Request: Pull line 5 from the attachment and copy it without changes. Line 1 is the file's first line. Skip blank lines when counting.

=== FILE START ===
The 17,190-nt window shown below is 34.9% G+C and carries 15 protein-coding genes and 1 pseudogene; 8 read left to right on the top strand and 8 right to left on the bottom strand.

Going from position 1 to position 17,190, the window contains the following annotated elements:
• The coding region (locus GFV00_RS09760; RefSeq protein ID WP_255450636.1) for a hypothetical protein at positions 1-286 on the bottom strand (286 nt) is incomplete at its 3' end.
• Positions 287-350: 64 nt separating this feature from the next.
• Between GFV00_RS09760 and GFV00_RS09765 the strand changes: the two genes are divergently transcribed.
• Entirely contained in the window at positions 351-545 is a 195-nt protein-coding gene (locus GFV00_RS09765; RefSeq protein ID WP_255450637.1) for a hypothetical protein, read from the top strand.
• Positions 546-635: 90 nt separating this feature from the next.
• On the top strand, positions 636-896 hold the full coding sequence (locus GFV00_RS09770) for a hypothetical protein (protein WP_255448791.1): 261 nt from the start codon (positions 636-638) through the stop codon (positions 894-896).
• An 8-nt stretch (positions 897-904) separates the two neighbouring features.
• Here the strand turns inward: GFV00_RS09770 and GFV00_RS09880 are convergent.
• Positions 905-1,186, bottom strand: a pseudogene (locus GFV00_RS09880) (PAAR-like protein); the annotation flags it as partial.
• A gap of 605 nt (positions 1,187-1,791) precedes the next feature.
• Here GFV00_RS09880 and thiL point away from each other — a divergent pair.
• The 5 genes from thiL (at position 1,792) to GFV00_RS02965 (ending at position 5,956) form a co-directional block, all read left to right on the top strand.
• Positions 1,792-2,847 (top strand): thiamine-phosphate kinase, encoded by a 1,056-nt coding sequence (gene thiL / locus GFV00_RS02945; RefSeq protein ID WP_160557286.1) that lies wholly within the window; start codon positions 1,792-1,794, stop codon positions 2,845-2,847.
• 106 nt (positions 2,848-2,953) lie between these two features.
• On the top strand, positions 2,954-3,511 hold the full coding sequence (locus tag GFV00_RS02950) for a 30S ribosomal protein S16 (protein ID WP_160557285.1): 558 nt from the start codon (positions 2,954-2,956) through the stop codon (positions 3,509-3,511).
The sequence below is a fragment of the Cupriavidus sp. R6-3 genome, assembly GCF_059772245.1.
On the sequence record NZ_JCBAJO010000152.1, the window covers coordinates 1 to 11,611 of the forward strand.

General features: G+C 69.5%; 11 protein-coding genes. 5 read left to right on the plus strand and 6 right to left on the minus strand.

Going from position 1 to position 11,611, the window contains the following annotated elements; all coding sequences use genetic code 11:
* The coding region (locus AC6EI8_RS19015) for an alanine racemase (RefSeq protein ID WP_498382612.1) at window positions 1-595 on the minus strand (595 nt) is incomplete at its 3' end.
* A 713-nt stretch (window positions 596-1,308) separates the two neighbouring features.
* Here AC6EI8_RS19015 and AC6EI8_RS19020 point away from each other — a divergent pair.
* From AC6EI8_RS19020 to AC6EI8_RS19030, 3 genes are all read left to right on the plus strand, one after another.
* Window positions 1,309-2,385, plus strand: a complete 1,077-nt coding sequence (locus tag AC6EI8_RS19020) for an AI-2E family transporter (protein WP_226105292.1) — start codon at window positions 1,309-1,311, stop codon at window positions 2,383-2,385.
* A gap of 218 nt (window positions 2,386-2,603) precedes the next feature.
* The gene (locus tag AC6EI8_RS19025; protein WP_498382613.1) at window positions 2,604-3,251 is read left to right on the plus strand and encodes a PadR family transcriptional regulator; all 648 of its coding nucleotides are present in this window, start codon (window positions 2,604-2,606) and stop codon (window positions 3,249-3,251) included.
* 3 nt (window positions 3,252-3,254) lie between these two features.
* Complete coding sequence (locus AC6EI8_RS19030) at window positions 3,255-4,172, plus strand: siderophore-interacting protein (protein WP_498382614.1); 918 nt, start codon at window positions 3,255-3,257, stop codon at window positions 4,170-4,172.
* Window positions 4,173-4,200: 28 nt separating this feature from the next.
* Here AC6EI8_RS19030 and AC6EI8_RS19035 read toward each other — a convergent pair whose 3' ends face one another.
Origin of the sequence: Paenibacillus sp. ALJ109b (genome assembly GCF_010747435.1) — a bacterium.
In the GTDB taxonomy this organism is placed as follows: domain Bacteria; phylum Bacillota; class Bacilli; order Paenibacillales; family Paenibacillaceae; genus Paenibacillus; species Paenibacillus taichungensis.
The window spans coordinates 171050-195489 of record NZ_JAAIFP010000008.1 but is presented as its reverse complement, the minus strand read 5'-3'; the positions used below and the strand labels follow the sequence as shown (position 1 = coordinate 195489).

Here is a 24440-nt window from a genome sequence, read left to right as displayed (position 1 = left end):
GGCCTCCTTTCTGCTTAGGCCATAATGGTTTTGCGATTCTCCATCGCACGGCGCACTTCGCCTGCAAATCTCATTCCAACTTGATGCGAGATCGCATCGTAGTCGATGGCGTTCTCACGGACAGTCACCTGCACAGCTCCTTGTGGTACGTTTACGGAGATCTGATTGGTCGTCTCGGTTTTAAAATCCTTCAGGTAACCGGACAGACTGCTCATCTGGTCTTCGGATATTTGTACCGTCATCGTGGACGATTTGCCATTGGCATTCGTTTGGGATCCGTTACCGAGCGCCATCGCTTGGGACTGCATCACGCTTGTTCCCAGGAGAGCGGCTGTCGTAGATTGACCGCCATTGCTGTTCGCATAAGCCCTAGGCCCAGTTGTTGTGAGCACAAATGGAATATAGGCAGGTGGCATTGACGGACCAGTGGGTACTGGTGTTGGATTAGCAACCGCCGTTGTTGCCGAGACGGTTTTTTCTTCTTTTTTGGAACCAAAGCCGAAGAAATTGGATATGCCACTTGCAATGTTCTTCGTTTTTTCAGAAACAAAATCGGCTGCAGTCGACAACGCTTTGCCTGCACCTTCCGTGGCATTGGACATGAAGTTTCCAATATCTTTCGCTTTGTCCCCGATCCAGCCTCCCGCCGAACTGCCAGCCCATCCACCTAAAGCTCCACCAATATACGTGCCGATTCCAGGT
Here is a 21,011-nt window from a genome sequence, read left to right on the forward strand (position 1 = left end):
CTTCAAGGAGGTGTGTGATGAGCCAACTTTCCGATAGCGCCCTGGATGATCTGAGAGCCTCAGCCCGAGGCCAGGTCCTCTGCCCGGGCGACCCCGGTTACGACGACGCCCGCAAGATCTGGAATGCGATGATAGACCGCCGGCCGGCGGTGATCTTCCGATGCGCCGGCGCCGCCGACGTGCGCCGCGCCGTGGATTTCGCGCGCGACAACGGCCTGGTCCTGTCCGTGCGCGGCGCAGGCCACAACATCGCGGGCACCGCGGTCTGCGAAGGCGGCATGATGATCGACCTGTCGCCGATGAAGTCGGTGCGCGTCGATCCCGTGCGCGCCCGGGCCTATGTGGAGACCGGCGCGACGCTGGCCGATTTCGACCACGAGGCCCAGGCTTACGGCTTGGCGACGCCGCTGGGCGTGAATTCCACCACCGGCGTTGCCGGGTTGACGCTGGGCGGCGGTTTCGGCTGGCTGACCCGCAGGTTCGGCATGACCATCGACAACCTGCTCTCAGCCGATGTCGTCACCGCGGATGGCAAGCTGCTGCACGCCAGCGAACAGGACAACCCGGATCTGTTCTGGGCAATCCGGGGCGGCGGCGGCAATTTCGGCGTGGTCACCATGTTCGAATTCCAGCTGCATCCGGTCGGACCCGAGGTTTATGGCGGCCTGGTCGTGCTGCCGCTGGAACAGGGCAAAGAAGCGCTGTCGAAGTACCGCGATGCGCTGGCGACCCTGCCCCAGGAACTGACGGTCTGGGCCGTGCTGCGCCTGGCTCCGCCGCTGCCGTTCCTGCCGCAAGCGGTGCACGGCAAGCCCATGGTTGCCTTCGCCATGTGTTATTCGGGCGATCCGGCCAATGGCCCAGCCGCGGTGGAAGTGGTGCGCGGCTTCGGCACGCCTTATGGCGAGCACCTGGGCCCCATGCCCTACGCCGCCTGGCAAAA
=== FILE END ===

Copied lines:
• Between GFV00_RS09760 and GFV00_RS09765 the strand changes: the two genes are divergently transcribed.